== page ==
We're talking a lot about getting out of the box these days, but how much of it is rhetoric supporting the 'flavour-of-the-month.' Commanders who have been bred and brought up in the milieu of 'the box' cannot readily cast aside its precepts - for they are the enemy of change by virtue of having succeeding by being conformists.
We need to encourage new T.E. Lawrences, S.L.A. Marshalls, and Richard Mienertzhagens - young officers pushing the limits, getting out of the box, being seen and heard. At the least, we need to create a professional atmosphere that permits them to speak out and be heard without punitive response. If we are committed to change, it is no longer tolerable that 'tactics be the purview of the senior officer present.' And once we break down that box, the others will fall in their turn.
Take the LAV-Coyote dilemma. How are we going to employ it tactically? This question cannot be answered by senior officers whose experience or knowledge is based on armoured recce in the last war or how it was done in Canadian Forces Europe with Lynx. The technological leap forward requires - demands - a renewed approach. It can only be answered by an unofficial, laterally communicating, consortium of infantry and armour junior officers (and perhaps even NCOs) with real and current experience on the vehicle - and the courage and freedom to experiment with its employment. These discussions must take place in open forum, not Corps journals, and submissions cannot be subject to editing by the existing hierarchy before they are open to consideration by the author's peers.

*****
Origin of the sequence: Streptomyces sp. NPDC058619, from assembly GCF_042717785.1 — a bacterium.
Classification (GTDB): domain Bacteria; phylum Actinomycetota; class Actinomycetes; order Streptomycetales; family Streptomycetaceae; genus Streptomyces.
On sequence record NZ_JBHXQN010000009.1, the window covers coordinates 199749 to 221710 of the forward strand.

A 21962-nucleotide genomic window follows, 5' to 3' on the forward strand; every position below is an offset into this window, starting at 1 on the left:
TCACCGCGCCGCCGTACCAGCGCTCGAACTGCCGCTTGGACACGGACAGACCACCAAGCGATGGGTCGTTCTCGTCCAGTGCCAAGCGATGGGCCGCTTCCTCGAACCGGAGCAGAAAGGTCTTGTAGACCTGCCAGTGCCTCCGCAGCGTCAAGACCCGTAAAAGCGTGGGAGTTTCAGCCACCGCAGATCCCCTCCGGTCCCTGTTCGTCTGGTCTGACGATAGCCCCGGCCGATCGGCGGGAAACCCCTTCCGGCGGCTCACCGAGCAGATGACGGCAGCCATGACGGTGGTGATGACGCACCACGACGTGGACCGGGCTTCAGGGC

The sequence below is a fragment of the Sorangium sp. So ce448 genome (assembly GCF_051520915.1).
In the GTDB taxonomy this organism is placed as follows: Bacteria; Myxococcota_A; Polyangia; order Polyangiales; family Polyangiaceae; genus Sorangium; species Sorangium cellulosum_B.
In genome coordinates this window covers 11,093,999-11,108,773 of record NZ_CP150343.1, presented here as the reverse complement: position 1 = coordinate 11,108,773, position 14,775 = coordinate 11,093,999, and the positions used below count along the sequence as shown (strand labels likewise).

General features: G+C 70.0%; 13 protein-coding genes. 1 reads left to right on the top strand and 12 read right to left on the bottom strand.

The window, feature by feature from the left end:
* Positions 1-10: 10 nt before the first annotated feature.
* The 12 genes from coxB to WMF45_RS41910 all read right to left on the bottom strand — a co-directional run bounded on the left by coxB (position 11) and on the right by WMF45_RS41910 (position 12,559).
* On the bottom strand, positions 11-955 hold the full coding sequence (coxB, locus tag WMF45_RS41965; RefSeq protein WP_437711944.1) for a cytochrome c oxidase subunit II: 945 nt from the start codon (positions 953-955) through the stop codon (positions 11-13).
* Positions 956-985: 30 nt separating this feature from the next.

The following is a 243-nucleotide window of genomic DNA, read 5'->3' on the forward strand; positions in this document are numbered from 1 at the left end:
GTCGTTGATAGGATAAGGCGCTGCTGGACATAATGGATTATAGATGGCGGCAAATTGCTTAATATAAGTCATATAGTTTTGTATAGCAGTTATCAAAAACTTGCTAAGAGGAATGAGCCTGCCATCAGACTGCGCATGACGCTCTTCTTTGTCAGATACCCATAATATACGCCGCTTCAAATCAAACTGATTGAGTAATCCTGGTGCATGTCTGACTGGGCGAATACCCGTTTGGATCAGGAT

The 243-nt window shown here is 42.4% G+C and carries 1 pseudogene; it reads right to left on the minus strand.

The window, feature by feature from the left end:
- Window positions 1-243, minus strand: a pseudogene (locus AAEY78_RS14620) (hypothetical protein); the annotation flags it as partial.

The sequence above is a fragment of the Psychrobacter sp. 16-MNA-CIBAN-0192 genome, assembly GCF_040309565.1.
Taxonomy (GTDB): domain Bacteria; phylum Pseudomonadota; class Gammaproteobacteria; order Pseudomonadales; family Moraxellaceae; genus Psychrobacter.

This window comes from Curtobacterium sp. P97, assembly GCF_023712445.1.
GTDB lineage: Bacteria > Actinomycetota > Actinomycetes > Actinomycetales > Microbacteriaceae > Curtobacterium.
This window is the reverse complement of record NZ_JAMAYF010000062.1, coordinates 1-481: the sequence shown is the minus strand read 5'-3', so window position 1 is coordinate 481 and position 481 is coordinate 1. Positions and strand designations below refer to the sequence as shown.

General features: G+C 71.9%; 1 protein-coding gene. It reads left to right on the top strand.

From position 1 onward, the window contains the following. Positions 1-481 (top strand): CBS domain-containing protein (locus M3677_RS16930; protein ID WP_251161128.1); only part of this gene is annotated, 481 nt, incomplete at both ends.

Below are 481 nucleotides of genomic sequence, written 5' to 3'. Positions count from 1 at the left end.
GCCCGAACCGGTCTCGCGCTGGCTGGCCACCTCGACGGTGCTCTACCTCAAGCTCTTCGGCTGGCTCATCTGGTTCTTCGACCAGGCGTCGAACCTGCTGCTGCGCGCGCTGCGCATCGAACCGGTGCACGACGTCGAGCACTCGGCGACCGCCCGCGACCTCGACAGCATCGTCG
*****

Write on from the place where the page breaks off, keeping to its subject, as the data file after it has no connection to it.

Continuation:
And we won't even start to talk about infantry employment of the LAV-ICV.
We haven't allowed our young officers to speak on controversial issues for many years.
It's time to open the box, to open all the boxes given their inter-dependencies. Because 'the box' contains not the evils of the world, 'it' contains our future and our credibility as an Army.
Let's ask ourselves again: "Where have all the tigers gone?"
(1) Norman F. Dixon, On the Psychology of Military Incompetence, Futura Publications, 1976
(2) Laurence J. Peter & Raymond Hull, The Peter Principle, 1969
The Regimental System
Section Attack; Part 1
Section Attack Part 2
Tiger's Can't Live in a Box
A la Bayonet
21st Century Infantry Company
How to Suck an Egg